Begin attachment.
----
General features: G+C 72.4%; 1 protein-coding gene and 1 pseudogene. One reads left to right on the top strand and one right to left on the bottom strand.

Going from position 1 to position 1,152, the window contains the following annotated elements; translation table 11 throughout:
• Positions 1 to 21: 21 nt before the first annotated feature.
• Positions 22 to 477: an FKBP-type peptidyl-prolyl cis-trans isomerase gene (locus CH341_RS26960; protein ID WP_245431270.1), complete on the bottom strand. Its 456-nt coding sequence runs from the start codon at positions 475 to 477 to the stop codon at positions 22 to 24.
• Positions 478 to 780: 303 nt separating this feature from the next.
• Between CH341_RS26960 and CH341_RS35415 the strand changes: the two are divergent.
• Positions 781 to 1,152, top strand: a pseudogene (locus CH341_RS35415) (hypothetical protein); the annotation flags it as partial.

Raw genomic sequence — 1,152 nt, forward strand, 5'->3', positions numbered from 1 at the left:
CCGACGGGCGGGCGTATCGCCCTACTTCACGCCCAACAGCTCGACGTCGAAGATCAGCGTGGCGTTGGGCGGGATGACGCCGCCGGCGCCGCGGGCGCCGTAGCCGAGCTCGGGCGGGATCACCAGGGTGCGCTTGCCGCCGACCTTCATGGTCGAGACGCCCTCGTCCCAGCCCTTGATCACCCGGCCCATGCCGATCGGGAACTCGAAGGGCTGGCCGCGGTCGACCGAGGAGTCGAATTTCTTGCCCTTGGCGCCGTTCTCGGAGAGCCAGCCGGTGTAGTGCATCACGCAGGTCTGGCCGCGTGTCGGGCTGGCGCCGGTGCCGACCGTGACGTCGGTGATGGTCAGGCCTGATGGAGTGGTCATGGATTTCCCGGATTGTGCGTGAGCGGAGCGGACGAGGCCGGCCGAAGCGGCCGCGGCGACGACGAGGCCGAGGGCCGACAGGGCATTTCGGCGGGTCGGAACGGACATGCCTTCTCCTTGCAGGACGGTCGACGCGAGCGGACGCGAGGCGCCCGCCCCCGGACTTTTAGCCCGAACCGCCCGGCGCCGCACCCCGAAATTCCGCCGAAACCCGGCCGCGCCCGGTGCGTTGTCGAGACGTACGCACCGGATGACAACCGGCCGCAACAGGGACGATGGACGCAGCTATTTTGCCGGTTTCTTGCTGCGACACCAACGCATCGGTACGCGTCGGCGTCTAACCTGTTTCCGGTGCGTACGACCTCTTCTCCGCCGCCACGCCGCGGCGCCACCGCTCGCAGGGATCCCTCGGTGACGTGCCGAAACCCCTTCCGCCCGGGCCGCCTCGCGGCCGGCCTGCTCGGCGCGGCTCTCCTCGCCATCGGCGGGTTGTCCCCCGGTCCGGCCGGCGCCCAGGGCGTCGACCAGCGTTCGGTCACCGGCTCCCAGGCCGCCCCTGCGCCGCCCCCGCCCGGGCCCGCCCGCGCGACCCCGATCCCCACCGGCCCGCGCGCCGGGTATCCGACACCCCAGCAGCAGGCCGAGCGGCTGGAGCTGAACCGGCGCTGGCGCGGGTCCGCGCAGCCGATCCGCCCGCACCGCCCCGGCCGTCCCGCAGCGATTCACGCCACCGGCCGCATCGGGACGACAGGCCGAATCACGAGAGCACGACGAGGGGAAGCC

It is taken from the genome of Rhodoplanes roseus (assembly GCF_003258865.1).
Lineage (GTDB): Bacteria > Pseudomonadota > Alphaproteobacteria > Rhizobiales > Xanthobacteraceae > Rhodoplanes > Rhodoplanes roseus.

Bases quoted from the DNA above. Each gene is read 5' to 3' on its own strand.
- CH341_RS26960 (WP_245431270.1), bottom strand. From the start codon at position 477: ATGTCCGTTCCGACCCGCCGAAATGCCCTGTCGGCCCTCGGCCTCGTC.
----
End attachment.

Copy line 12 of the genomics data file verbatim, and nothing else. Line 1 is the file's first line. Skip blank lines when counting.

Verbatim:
Bases quoted from the DNA above. Each gene is read 5' to 3' on its own strand.